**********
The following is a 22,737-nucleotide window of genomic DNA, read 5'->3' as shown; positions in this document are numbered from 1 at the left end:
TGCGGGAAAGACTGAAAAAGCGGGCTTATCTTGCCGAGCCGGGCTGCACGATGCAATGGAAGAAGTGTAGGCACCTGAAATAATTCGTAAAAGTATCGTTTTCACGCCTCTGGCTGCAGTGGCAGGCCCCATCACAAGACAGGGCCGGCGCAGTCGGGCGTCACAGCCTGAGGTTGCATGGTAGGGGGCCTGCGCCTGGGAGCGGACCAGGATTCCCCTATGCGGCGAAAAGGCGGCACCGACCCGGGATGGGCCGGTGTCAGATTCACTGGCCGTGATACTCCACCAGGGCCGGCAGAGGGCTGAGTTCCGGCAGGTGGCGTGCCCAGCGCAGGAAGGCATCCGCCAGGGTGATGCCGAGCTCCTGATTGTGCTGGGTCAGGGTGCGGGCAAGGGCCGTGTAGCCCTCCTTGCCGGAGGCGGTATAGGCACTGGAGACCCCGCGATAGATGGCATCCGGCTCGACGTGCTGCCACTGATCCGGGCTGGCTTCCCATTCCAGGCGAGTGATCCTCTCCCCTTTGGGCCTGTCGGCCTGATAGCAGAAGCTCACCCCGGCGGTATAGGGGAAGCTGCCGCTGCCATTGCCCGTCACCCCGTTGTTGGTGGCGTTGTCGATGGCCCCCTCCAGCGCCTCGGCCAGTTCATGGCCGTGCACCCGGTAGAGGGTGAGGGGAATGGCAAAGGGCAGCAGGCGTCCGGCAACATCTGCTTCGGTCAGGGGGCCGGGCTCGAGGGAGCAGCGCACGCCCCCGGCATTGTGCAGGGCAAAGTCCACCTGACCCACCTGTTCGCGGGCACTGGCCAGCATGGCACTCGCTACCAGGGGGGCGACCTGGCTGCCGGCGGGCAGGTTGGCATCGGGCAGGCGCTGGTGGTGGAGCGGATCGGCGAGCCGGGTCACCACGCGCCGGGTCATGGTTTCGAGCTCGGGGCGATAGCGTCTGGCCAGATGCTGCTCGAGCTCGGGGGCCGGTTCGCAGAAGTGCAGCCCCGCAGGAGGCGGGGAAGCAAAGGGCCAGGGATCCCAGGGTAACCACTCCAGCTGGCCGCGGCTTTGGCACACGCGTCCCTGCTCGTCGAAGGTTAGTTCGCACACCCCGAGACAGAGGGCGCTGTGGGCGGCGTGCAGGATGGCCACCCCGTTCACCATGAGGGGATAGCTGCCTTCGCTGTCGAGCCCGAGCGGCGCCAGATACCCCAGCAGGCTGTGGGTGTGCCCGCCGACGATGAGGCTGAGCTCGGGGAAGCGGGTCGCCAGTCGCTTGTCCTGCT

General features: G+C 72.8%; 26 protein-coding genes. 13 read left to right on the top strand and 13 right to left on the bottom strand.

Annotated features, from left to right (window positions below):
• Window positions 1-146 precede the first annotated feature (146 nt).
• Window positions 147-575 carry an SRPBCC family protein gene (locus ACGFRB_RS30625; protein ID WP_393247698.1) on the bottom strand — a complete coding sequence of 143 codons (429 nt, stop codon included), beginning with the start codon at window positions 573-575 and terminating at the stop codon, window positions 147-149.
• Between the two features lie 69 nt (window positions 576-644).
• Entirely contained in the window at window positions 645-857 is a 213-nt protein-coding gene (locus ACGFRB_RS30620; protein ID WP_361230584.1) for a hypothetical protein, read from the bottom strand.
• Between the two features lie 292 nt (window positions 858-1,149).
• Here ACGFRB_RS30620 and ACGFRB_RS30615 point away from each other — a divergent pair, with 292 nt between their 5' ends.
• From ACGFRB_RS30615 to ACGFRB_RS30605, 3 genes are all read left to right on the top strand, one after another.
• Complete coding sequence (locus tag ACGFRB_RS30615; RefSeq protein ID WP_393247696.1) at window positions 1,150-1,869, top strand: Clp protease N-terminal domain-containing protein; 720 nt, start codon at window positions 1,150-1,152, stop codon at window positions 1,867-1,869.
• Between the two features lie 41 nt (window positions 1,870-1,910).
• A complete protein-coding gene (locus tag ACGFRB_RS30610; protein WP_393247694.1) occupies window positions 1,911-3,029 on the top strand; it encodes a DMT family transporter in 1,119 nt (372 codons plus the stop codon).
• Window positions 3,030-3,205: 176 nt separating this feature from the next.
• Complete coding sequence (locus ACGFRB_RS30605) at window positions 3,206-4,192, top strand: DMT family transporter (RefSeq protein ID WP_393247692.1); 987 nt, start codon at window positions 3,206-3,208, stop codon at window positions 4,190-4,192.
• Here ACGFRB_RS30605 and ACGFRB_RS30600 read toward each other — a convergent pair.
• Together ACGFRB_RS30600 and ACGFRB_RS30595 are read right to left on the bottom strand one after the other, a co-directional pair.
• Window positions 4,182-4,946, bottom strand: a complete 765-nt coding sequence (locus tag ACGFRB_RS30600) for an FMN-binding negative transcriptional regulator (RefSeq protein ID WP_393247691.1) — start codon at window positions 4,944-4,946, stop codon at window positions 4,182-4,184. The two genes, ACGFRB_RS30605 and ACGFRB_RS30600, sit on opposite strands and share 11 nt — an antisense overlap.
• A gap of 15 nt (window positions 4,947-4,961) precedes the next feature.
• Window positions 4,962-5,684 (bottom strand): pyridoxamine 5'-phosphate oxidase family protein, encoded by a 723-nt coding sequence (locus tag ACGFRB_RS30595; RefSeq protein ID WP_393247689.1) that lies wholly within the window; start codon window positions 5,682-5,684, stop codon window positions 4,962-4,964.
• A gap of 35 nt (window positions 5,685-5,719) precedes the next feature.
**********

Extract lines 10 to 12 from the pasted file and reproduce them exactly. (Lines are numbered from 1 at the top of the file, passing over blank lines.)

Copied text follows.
• Here ACGFRB_RS30620 and ACGFRB_RS30615 point away from each other — a divergent pair, with 292 nt between their 5' ends.
• From ACGFRB_RS30615 to ACGFRB_RS30605, 3 genes are all read left to right on the top strand, one after another.
• Complete coding sequence (locus tag ACGFRB_RS30615; RefSeq protein ID WP_393247696.1) at window positions 1,150-1,869, top strand: Clp protease N-terminal domain-containing protein; 720 nt, start codon at window positions 1,150-1,152, stop codon at window positions 1,867-1,869.